Where and how are connector restrictions configured?
In Microsoft Exchange 2000/2003 Server, connector restrictions are configured on the connector's Delivery Restrictions tab. The restriction checking functionality is controlled by a registry key that is set on the Exchange 2000/2003 bridgehead that is the source for the connector that is being checked. If you need to apply a restriction to a connector which restricts who is able to send data to the designated link or connector, you must manually add the restriction checking registry value. So after you configure the Delivery Restrictions option on a connector, the CheckConnectorRestrictions regkey must also be configured for restrictions to work.
Please see the following article for more information:
If you configure the delivery restrictions on a connector by using Microsoft Exchange 2000 Server or Microsoft Exchange Server 2003 and forget to add the registry key, the restriction settings will not be applied. Additionally, the following event ID will also be generated:
Event ID: 957
Category: Routing Engine/Service
Connector restrictions (by the group or by the user) are present in the organization. However, restriction checking is disabled. Set the registry value HKLM\SYSTEM\CurrentControlSet\Services\RESvc\Parameters\CheckConnectorRestrictions to 1 (DWORD) and restart resvc and smtpsvc to enable restriction checking on local machine
Connector restriction checking is turned off by default because it can significantly affect performance to expand distribution groups and check the restrictions for each message that passes through the system. If needed, turn on this setting only where it is necessary (for example on the bridgehead server for the restricted connector).
Symptoms of performance problems
- Mail delivery is extremely slow on an Exchange 2000 Server or on an Exchange Server 2003.
- Mail is backed up in "Messages Awaiting Directory Lookup" (MADL) queue and / or "Messages Waiting to be Routed" Queue. Messages may back up in either queue or both queues and it may even cause backups in Pre Submission queue and / or Local Delivery Queue depending on the load on the server.
Cause of performance impact
This problem may occur if you configure connector restrictions to reject or accept messages based on distribution group, universal security group membership or even based on individual users. For example, on the SMTP Connector's Delivery Restrictions tab, you have configured "By default, messages from everyone are" Rejected and then you have added Distribution Groups or users under "Accept messages from" list.
When a sender sends an e-mail message through the connector that is configured with a restriction that rejects or accepts messages based on membership of a particular distribution group or security group, Exchange 2000/2003 Server must expand that group to make sure that the sender is not a member of the restricted group i.e. to determine whether each user account is permitted to send the e-mail message. The results of this group expansion are not cached by Exchange Server and must be performed each time. If you send a message to a group that contains many recipients, and if each of those recipients is also configured with a delivery restriction to reject messages from the members of a distribution group that contains many members, Exchange 2000/2003 Server must expand the restricted distribution group one time for each member of the group to which you sent the message. Also, if a failure that can be retried occurs during this process, Exchange Server stops the group expansion process, and then retries the connection an hour later. This causes the messages to be held in the categorizer queues, delays message processing, puts load on transports' Advanced Queuing and SMTP components, and eventually causes system queues to start backing up.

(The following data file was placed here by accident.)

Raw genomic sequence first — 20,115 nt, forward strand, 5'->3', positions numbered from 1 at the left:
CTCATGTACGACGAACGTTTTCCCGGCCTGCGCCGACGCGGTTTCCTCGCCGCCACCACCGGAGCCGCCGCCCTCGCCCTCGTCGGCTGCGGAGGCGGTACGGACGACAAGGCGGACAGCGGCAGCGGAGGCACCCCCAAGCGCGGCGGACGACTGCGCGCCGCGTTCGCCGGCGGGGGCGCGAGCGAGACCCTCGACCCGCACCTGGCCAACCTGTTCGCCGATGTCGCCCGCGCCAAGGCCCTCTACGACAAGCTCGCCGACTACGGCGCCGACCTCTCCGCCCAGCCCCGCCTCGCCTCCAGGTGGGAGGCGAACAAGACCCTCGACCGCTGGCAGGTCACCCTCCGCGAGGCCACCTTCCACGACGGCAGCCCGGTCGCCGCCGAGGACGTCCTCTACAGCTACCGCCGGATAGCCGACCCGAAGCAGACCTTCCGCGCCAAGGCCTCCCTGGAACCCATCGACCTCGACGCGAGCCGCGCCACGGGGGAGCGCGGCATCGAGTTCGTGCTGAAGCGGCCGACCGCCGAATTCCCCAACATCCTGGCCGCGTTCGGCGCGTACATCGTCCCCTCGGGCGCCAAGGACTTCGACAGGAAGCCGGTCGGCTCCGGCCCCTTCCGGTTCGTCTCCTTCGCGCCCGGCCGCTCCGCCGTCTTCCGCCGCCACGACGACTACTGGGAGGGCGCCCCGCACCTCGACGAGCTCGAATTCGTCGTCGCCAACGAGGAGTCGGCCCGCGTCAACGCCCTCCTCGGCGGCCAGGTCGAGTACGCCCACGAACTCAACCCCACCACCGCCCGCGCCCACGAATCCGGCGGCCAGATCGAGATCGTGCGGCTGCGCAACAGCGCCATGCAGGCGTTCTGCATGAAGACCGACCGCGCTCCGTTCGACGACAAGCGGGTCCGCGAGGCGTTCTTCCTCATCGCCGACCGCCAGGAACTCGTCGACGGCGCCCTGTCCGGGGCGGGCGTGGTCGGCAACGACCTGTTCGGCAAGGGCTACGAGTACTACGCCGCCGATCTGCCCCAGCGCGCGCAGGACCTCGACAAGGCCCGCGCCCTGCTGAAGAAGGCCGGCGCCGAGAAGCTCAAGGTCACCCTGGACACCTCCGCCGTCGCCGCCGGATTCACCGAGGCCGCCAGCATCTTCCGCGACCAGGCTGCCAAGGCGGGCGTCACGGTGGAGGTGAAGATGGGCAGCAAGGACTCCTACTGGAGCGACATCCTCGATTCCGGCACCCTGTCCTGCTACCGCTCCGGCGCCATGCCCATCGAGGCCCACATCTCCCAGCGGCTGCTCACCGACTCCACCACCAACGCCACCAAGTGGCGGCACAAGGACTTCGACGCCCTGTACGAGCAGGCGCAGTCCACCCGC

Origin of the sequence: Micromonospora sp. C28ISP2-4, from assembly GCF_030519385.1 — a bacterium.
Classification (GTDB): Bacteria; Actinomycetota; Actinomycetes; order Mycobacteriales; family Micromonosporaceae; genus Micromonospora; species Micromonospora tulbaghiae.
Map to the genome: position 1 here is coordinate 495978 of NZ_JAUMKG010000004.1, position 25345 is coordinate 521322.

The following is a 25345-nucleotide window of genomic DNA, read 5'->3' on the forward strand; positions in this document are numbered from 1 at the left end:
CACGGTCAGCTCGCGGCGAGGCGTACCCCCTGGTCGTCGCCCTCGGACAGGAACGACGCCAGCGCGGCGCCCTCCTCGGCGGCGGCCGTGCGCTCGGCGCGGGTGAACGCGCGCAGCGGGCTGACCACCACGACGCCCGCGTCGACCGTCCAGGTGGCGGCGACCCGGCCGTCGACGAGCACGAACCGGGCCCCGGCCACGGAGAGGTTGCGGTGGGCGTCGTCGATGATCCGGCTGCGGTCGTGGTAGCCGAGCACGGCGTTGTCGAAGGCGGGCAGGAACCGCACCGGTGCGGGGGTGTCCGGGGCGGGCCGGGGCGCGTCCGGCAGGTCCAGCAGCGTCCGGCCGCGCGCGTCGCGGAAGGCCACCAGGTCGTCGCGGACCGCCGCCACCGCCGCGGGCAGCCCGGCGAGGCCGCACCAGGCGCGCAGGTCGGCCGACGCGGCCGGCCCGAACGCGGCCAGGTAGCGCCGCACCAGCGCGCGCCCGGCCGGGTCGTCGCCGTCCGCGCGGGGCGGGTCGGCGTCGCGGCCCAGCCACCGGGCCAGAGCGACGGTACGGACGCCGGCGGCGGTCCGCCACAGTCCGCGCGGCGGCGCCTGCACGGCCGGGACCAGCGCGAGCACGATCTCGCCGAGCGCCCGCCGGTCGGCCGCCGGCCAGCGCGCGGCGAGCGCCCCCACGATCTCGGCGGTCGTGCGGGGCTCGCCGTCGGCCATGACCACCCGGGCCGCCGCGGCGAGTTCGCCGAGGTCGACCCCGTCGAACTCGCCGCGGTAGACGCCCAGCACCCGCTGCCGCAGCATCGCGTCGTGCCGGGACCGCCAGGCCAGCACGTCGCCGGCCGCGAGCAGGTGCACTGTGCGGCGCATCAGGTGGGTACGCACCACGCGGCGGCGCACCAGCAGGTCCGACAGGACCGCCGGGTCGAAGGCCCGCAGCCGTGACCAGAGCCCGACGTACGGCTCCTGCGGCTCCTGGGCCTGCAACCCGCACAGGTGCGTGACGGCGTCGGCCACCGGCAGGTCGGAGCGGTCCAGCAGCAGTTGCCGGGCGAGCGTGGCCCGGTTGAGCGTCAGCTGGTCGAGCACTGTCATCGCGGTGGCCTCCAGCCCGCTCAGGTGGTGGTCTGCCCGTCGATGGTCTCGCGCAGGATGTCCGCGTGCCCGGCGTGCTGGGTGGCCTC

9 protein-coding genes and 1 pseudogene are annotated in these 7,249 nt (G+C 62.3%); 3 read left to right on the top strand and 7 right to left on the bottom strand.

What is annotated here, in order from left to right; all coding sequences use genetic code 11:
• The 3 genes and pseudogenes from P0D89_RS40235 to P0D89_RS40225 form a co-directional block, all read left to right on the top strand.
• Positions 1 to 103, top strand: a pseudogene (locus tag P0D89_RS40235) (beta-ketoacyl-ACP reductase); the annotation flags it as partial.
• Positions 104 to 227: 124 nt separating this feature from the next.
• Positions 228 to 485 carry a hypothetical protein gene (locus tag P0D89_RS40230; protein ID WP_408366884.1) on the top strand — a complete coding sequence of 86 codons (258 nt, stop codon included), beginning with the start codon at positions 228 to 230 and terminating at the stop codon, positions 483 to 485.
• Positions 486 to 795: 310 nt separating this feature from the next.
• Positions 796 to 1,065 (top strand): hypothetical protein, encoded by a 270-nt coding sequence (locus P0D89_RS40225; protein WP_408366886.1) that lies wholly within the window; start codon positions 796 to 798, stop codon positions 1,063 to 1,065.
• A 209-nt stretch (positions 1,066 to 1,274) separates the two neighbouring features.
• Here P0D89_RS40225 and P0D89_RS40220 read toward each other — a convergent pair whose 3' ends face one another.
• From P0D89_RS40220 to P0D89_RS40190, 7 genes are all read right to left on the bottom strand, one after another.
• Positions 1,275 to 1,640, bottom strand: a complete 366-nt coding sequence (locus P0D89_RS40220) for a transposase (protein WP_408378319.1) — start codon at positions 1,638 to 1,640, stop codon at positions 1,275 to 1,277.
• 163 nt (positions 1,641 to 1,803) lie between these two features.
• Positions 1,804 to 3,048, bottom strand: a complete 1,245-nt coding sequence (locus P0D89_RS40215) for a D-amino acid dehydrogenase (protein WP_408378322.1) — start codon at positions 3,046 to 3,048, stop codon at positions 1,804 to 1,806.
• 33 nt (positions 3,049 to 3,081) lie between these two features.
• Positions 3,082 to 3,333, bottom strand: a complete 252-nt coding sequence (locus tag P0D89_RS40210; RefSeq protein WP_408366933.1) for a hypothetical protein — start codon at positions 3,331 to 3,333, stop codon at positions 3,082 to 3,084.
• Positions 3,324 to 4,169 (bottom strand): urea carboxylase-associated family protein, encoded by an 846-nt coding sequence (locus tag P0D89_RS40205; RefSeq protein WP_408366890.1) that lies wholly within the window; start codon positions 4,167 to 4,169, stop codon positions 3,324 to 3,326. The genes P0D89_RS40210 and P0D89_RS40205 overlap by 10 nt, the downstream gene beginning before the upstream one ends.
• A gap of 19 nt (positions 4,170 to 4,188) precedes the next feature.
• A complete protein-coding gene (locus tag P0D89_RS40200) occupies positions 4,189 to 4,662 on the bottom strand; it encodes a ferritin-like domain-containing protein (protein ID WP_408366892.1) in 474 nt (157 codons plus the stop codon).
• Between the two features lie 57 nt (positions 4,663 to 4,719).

This problem may also occur if you configure delivery restrictions on the user or group to reject messages based on distribution group or universal security group membership. For example, you click "From everyone except" under Message restrictions on the Exchange General tab of the user account or distribution group properties, and then add a distribution group to the exception list.
The Microsoft recommended solution is to use flat DGs in combination with RestrictionMethod registry key and hotfix outlined in KB895407. Note that this solution is only effective if:
1. The hotfix and registry key are applied, and
2. All DG's used in the restriction must be flat. If they are not then the nested groups will not be used in the restriction checking logic.
RestrictionMethod regkey in conjunction with hotfix greatly enhances Connector Restriction checking performance. This regkey / solution helps with and changes the way restrictions are checked both per-recipient and per-connector (it affects both categorizer and routing restriction checking performance).
This solution is ONLY for Exchange Server 2003 SP2 servers or Exchange 2003 post SP1 servers. For Exchange 2000 Servers, every possible effort should be made to upgrade to SP2. At the bare minimum, the server which is doing connector restrictions should be upgraded to Exchange Server 2003 SP2. This is the preferred and recommended solution even for Exchange Server 2000 due to the extremely positive performance gain for connector restrictions checking capabilities of Exchange Server 2003 SP2.
Note: A flat DL is a DL which has only users as direct members of it. i.e there are no sub-DLs as members of the flat DL.